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Senegal shifts its thinking: Context is everything

Oumar Diallo's picture
Editor's note: this is the second in a two-part series. Click here to read the first part, "Senegal shifts its thinking: Rural water delivery moves to private operators."
 
Photo: flickr/Julien Harnels

In the rural water sector in Senegal, as with many parts of the world that have experienced tremendous changes, context is everything. Rarely does one single act spur a shift at the government level; many elements combine to prompt a change in approach.

The PPP team in Senegal was privileged to be able to develop a brand-new system for rural water delivery in Senegal (see previous post here), but our activity was just one contributing factor in a much larger national and even international effort. The political context in Senegal, along with sustained attention to the Millennium Development Goals (MDGs), created the right atmosphere for this PPP.   
 
Here are five important elements that came together to make Senegal’s paradigm-shifting PPP possible:
  1. Government officials’ forward-thinking views. Coming up with an original plan for the delivery of rural water depended on zoning changes. Our group’s internal study showed that dividing the country into three zones would make it possible to cluster services. Government’s willingness to consider clustering pipe systems across 14 regions was critical, because it made support from the private sector a viable option.
  2. Government’s master plan. One of the ways Senegal is unique is that government  manages water service delivery at the central level, making distribution of water service especially complex. But the government has invested a lot in rural water over the years, and it is interested in making whatever new plan it has sustainable in the long-term. With an asset holding company, the new program can be managed centrally – so the government’s master plan can provide for water services to villages that have not yet received water delivery.
  3. Understanding what makes an effective PPP contract.  Early in the process, the government developed its own PPP contracts, but over time – and because of a rigorous, ongoing lessons learned process – officials moved away from this approach. For the second PPP in the Central zone area (which comprises five regions), OFOR – the asset holding company – developed an outstanding contract that has become our blueprint since the transaction launched last month. The government is now discussing procurement for PPPs, and once that phase of the project is complete, the five regions in question will serve 3 million rural residents of Senegal through this PPP.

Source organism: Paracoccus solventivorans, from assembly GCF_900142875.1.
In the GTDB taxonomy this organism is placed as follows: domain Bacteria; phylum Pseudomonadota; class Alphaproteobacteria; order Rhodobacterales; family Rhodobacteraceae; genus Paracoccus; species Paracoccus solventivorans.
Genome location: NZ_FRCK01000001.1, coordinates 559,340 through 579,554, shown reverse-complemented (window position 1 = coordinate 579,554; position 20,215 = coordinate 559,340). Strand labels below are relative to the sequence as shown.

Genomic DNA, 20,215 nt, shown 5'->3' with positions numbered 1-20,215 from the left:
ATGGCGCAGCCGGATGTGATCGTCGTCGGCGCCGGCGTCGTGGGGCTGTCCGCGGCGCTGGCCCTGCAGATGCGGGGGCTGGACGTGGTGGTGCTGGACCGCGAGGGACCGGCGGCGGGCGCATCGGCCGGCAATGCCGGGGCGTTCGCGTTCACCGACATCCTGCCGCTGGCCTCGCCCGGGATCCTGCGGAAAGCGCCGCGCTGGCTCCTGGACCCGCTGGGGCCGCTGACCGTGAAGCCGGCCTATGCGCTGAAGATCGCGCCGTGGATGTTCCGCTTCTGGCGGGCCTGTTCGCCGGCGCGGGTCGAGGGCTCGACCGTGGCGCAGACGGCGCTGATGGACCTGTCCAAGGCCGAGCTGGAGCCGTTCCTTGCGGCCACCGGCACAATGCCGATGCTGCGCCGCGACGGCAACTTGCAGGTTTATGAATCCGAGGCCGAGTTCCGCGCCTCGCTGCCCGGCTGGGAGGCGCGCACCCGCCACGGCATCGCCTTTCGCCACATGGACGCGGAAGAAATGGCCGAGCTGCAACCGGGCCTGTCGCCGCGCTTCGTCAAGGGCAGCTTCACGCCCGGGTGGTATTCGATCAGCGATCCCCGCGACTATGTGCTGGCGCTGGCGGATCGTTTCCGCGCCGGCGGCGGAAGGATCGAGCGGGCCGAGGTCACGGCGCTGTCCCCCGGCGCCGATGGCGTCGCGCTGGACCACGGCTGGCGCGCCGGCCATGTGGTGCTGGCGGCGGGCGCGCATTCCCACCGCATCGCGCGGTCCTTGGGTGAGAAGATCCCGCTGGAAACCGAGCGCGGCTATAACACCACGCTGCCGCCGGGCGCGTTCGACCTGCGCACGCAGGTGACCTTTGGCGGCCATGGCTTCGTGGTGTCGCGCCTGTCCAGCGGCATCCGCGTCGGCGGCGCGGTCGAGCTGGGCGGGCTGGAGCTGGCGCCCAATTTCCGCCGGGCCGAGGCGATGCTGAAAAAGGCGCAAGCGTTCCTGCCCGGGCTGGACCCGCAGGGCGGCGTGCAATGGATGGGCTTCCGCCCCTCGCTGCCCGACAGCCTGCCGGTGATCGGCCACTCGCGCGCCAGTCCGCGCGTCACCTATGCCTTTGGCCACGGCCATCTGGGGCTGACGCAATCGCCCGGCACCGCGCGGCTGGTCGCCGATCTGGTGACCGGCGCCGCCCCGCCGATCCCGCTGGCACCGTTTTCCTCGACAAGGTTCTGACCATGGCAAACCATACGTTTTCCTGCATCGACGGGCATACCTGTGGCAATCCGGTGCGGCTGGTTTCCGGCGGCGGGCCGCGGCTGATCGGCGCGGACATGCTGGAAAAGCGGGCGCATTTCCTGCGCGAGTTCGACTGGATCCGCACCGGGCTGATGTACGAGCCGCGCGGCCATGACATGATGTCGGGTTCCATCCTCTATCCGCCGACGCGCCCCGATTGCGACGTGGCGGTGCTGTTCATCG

4. Legislation. The 2014 PPP Act, adopted by Senegal’s parliament on February 10, 2014, reaffirmed the Government of Senegal’s commitment to leveraging private sector engagement and creates an opportunity for increased donor and partner support. The 2014 Act replaces the 2004 BOT (Build-Operate-Transfer) Act and improves on it by enlarging the reach of PPPs to new traditionally “social” sectors such as agriculture, education and health. In addition, two rural water affermage procurements are already underway and a new model for partnering with private operators is being launched in Dakar’s urban sanitation system.
  5. International milestones.  Community-based management of rural water systems in Senegal shifted to private operators within a new institutional framework partly because of the Government of Senegal’s commitment to meeting the country’s water and sanitation MDGs. MDG tracking against similarly-situated nations allowed Senegal’s government officials to compare progress and promoted greater ambition.
There’s no shortage of resources listing best practices, accounts of lessons learned, and theories on what makes some PPPs successful.  In Senegal’s rural water sector, hard work and close study over many years played a role, but so did elements that are beyond our reach.  The key is paying attention – knowing when the time is right for a PPP – and this includes an assessment of the overall environment. 

In this case, our attention to context and a commitment to long-term success was key to unlocking water delivery for 7.5 million rural Senegalese.
 
For more information: “Open for Business: Senegal’s Rural Water & Urban Sanitation Sectors Leverage Private Sector Participation to Improve Service"

Comments

Submitted by George Butler on

Oumar, Congratulations. I have just IFC as a Water & Sanitation specialist and I was delighted to see this success in a rural water supply scheme supported by a PPP lease. Well done to all the team who worked on delivering the project over many years. These are complex and often difficult project to organize and fund so hopefully it will provide a model and incentive for future PPP involvement. I had a couple of specific questions but I will drop you a separate e mail, if that is ok. Best regards George

Submitted by Novati Kessy on

Oumar, congratulation and well done. I have just joined SNV Netherlands development organisation here in Tanzania as National WASH advisor. Tanzania water policy of 2002 acknowledged the importance of PPP in WASH sector; However, the practice and implementation has always been a challenges. With regards to rural water delivery services the government initiate what is so called COWSO which stands for community water supply sanitation but the challenge to this unity is sustainability and funds constraints as the government provides no support. SNV has ambitions to strengthen this unity as it believes the unity could improve water delivery to rural community and the idea of PPP as I can see could be important in this context

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